It’s frustrating. The whole misunderstanding could be cleared up easily, but then there wouldn’t be amusing hushed conversations in bathrooms.
Jeff somehow convinces his parents to give Ann another chance. They agree to meet up at Lake Placid the next weekend, but guess who’s there when Jeff and Ann arrive at their cabin (with separate, non-adjoining suites, of course!)? Why, it’s David. He passes out in the snow and seems quite ill.
David remains unconscious, so Ann decides to shave him to make him feel better. Delirious David makes Jeff hold his hand because he thinks he’s getting a manicure. Poor Jeff is constantly emasculated in this movie.
David groans and repeatedly moans “the first two weeks in December” while Ann fusses over him. David’s pitiful delirium affects Ann deeply. She explains to Jeff that she and David had planned to spend the first two weeks in December at Lake Placid. Suddenly she feels very guilty for leaving David.
But we learn quickly that David is faking the whole thing. We see him sitting up in bed smoking and giggling whenever Ann and Jeff leave the room. But he has fooled them completely. It’s a funny sequence.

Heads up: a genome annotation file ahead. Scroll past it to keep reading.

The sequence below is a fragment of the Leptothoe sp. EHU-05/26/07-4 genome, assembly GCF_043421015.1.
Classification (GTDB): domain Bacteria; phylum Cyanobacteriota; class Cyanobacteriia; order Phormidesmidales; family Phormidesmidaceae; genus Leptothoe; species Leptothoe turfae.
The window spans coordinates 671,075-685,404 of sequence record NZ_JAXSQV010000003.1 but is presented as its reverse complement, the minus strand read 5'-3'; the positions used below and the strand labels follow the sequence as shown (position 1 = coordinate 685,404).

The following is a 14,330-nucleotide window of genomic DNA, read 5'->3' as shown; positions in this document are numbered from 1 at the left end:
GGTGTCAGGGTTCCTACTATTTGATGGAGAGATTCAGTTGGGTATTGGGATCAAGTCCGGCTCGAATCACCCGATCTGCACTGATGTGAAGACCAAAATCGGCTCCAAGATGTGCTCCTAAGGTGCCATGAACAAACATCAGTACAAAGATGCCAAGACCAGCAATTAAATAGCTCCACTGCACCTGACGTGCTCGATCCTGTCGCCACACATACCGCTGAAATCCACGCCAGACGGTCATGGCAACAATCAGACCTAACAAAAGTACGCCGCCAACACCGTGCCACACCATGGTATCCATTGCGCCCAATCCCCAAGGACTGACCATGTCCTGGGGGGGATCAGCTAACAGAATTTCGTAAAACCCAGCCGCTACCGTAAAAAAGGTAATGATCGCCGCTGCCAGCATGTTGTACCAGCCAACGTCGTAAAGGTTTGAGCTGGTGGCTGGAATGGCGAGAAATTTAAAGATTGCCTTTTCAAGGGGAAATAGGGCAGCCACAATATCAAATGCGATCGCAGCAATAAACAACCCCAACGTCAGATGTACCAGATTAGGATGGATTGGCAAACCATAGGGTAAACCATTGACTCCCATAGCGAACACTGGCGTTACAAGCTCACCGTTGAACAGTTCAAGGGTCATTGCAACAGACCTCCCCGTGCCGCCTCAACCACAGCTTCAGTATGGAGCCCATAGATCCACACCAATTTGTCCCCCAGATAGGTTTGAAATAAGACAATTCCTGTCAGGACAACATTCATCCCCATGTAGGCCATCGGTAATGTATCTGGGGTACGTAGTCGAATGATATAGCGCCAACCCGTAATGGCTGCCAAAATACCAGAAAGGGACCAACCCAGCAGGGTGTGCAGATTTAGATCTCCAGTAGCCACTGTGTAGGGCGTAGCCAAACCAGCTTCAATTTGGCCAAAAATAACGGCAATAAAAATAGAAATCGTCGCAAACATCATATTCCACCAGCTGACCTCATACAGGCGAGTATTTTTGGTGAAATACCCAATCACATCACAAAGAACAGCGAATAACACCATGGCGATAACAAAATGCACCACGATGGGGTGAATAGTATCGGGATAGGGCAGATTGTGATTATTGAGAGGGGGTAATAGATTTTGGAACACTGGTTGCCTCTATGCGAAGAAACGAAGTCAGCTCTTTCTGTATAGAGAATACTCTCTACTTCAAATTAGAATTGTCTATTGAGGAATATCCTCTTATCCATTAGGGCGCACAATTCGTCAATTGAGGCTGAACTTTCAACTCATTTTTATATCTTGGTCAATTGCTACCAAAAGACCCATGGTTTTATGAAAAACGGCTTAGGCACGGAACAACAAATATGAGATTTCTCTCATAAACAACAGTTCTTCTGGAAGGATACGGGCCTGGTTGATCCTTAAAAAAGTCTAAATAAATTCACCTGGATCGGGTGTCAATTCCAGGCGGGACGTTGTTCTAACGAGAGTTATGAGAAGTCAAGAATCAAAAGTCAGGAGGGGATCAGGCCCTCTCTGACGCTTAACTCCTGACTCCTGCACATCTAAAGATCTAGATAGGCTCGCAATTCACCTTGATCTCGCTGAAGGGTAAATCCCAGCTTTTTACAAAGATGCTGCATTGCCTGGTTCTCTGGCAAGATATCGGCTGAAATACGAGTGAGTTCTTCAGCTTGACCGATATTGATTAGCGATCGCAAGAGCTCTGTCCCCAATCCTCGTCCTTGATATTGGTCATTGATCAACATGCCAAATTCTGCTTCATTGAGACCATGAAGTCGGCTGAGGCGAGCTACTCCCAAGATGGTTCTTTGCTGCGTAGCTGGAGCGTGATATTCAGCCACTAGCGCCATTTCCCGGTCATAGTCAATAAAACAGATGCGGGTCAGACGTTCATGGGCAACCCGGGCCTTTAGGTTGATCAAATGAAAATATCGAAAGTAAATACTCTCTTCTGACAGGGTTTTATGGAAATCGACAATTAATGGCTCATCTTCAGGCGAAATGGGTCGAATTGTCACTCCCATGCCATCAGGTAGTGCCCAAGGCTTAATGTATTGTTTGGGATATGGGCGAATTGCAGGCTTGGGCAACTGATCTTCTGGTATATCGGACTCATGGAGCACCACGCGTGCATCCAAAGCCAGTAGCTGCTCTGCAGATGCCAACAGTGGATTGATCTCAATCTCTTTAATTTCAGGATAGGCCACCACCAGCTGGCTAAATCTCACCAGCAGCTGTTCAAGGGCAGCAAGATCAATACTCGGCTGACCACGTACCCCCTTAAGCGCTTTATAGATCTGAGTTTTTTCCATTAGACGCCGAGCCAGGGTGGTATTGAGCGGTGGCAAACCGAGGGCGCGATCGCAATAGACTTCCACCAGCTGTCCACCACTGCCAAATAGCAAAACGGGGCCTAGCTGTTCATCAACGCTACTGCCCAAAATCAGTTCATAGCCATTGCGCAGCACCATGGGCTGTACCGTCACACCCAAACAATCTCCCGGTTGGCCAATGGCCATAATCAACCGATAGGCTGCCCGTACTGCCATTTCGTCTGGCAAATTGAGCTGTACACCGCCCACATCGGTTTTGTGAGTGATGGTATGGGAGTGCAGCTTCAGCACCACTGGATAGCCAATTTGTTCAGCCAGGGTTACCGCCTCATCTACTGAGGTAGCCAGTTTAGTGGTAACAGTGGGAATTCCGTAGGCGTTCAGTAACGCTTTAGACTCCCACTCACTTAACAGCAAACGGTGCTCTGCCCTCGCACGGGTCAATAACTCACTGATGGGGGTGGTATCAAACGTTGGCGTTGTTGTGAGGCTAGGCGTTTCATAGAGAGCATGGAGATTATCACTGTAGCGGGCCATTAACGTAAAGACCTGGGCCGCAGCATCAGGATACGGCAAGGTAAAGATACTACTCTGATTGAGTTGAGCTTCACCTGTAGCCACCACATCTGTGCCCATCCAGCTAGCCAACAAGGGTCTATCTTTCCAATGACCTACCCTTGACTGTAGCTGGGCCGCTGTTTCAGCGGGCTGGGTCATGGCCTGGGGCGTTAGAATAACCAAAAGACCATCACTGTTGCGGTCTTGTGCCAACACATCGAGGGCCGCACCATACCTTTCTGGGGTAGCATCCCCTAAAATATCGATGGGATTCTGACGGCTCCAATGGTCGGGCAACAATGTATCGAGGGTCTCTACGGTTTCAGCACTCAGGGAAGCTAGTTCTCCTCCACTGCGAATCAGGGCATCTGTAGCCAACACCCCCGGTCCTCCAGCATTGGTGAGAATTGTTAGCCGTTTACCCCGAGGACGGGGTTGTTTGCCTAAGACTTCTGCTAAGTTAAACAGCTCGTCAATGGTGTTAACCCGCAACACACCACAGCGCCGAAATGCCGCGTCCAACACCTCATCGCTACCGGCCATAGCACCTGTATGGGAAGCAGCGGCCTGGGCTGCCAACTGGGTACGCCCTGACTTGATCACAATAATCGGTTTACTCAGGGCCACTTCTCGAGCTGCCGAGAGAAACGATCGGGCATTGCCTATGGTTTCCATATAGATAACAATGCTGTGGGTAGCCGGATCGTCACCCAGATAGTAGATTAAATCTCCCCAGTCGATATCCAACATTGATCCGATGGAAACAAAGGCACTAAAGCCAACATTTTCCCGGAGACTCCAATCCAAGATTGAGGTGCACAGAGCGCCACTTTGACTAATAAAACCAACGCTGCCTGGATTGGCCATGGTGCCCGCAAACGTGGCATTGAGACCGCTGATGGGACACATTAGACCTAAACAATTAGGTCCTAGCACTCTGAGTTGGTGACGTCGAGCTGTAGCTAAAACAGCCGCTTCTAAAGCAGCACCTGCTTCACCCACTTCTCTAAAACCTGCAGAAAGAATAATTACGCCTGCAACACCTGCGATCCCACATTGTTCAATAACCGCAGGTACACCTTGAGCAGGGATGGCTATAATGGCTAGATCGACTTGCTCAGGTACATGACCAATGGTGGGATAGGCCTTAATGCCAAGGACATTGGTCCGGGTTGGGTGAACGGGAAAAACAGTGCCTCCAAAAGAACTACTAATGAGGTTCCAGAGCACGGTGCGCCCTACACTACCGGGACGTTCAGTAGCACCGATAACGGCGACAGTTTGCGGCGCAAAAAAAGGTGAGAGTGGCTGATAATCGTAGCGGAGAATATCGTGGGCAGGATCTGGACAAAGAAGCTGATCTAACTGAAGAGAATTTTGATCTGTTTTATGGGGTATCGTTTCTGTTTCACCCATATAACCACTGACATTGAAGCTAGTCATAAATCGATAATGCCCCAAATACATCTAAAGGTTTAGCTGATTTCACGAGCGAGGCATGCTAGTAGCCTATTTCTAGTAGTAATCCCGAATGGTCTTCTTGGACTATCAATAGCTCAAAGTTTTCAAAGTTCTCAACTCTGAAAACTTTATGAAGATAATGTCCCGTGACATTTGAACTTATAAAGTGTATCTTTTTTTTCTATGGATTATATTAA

Meanwhile, Jeff sees that Ann still cares about David, so he releases her from their engagement (that we never actually saw or knew about before that moment) to give her some time to think. She thanks him and then goes to check on David.
After yet another fierce argument, Ann returns to Jeff and they head to the lodge for dinner. But on their way back she gets an idea. She realizes that David must really love her to go to such lengths to win her back, and she’s afraid that she will feel guilty if she leaves him in such a sad state. So she decides to make him hate her so that he will get over the heartbreak faster. She’s terribly considerate.
Ann returns to her cabin, which shares a wall with David’s. Then she pretends as though Jeff is there, too, acting very amorous and inappropriate. I think her goal is to make David think she is cheap and also that she has forgotten him in favor of Jeff.
But what actually happens is that David rushes into her cabin to save her from Jeff’s advances. He discovers she was faking it and grabs her so that she yells out for Jeff. Then Jeff rushes in, but he refuses to punch David for “pawing” her. In fact, he forgives David!
Then his parents arrive, and their worst fears about Ann seem to be confirmed. But Ann doesn’t care, because she is furious that Jeff wouldn’t defend her. She calls him a “stuffed shirt” and a “lump of jelly,” and says that taking your hat off in an elevator doesn’t make a man out of you. After all, “You can teach a monkey to do that!” She finally sees Jeff for the spineless fool-hiding-behind-Southern-chivalry that he is, and realizes that she needs passion and fire, not gentle consideration.